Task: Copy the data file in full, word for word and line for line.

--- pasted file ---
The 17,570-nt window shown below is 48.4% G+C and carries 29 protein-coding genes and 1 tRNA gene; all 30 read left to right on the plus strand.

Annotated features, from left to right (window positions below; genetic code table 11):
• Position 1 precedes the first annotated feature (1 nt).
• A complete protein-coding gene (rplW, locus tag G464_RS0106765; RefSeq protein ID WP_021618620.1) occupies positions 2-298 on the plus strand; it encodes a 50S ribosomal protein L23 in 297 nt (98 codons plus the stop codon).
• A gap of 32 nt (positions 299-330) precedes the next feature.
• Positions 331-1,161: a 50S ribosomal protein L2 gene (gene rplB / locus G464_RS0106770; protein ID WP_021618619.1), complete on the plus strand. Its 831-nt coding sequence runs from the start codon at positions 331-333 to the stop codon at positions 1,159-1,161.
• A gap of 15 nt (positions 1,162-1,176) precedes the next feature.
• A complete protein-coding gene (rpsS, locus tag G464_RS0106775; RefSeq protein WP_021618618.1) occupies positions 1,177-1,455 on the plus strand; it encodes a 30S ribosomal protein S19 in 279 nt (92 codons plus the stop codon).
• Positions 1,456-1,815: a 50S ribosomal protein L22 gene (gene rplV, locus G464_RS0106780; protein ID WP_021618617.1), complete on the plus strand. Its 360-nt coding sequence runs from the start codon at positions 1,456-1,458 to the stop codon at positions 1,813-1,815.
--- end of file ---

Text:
The 17,570-nt window shown below is 48.4% G+C and carries 29 protein-coding genes and 1 tRNA gene; all 30 read left to right on the plus strand.

Annotated features, from left to right (window positions below; genetic code table 11):
• Position 1 precedes the first annotated feature (1 nt).
• A complete protein-coding gene (rplW, locus tag G464_RS0106765; RefSeq protein ID WP_021618620.1) occupies positions 2-298 on the plus strand; it encodes a 50S ribosomal protein L23 in 297 nt (98 codons plus the stop codon).
• A gap of 32 nt (positions 299-330) precedes the next feature.
• Positions 331-1,161: a 50S ribosomal protein L2 gene (gene rplB / locus G464_RS0106770; protein ID WP_021618619.1), complete on the plus strand. Its 831-nt coding sequence runs from the start codon at positions 331-333 to the stop codon at positions 1,159-1,161.
• A gap of 15 nt (positions 1,162-1,176) precedes the next feature.
• A complete protein-coding gene (rpsS, locus tag G464_RS0106775; RefSeq protein WP_021618618.1) occupies positions 1,177-1,455 on the plus strand; it encodes a 30S ribosomal protein S19 in 279 nt (92 codons plus the stop codon).
• Positions 1,456-1,815: a 50S ribosomal protein L22 gene (gene rplV, locus G464_RS0106780; protein ID WP_021618617.1), complete on the plus strand. Its 360-nt coding sequence runs from the start codon at positions 1,456-1,458 to the stop codon at positions 1,813-1,815.